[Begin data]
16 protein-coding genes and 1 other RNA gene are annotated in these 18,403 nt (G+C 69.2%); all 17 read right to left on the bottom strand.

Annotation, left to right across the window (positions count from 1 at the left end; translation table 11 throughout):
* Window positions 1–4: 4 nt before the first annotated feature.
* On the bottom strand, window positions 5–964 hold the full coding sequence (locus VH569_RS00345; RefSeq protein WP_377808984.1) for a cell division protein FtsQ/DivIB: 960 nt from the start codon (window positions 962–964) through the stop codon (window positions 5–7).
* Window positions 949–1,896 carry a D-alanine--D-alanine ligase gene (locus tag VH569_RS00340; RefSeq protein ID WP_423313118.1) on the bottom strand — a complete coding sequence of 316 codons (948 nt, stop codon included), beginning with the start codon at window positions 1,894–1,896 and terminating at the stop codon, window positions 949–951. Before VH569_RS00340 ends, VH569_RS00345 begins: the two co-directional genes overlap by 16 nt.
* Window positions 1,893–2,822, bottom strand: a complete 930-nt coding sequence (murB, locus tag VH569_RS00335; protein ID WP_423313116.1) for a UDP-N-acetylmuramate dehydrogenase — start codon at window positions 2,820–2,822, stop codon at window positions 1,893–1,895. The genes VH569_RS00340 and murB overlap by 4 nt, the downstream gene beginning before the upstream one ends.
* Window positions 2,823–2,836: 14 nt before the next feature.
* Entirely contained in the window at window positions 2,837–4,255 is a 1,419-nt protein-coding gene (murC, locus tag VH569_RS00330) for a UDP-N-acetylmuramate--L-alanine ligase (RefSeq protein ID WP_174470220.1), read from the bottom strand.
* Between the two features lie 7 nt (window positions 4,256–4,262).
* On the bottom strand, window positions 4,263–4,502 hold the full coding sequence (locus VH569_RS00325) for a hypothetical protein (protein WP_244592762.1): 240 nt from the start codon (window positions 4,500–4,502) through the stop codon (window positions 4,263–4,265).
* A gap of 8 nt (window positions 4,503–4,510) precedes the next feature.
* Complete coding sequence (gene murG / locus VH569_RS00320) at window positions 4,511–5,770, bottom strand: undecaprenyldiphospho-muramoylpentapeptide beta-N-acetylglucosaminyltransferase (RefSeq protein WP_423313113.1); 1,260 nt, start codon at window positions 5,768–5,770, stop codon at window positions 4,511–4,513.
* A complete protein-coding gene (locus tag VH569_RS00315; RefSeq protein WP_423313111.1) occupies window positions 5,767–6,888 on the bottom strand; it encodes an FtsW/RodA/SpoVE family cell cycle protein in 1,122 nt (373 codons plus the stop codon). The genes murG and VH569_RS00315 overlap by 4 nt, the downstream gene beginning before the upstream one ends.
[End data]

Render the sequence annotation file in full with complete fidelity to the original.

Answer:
16 protein-coding genes and 1 other RNA gene are annotated in these 18,403 nt (G+C 69.2%); all 17 read right to left on the bottom strand.

Annotation, left to right across the window (positions count from 1 at the left end; translation table 11 throughout):
* Window positions 1–4: 4 nt before the first annotated feature.
* On the bottom strand, window positions 5–964 hold the full coding sequence (locus VH569_RS00345; RefSeq protein WP_377808984.1) for a cell division protein FtsQ/DivIB: 960 nt from the start codon (window positions 962–964) through the stop codon (window positions 5–7).
* Window positions 949–1,896 carry a D-alanine--D-alanine ligase gene (locus tag VH569_RS00340; RefSeq protein ID WP_423313118.1) on the bottom strand — a complete coding sequence of 316 codons (948 nt, stop codon included), beginning with the start codon at window positions 1,894–1,896 and terminating at the stop codon, window positions 949–951. Before VH569_RS00340 ends, VH569_RS00345 begins: the two co-directional genes overlap by 16 nt.
* Window positions 1,893–2,822, bottom strand: a complete 930-nt coding sequence (murB, locus tag VH569_RS00335; protein ID WP_423313116.1) for a UDP-N-acetylmuramate dehydrogenase — start codon at window positions 2,820–2,822, stop codon at window positions 1,893–1,895. The genes VH569_RS00340 and murB overlap by 4 nt, the downstream gene beginning before the upstream one ends.
* Window positions 2,823–2,836: 14 nt before the next feature.
* Entirely contained in the window at window positions 2,837–4,255 is a 1,419-nt protein-coding gene (murC, locus tag VH569_RS00330) for a UDP-N-acetylmuramate--L-alanine ligase (RefSeq protein ID WP_174470220.1), read from the bottom strand.
* Between the two features lie 7 nt (window positions 4,256–4,262).
* On the bottom strand, window positions 4,263–4,502 hold the full coding sequence (locus VH569_RS00325) for a hypothetical protein (protein WP_244592762.1): 240 nt from the start codon (window positions 4,500–4,502) through the stop codon (window positions 4,263–4,265).
* A gap of 8 nt (window positions 4,503–4,510) precedes the next feature.
* Complete coding sequence (gene murG / locus VH569_RS00320) at window positions 4,511–5,770, bottom strand: undecaprenyldiphospho-muramoylpentapeptide beta-N-acetylglucosaminyltransferase (RefSeq protein WP_423313113.1); 1,260 nt, start codon at window positions 5,768–5,770, stop codon at window positions 4,511–4,513.
* A complete protein-coding gene (locus tag VH569_RS00315; RefSeq protein WP_423313111.1) occupies window positions 5,767–6,888 on the bottom strand; it encodes an FtsW/RodA/SpoVE family cell cycle protein in 1,122 nt (373 codons plus the stop codon). The genes murG and VH569_RS00315 overlap by 4 nt, the downstream gene beginning before the upstream one ends.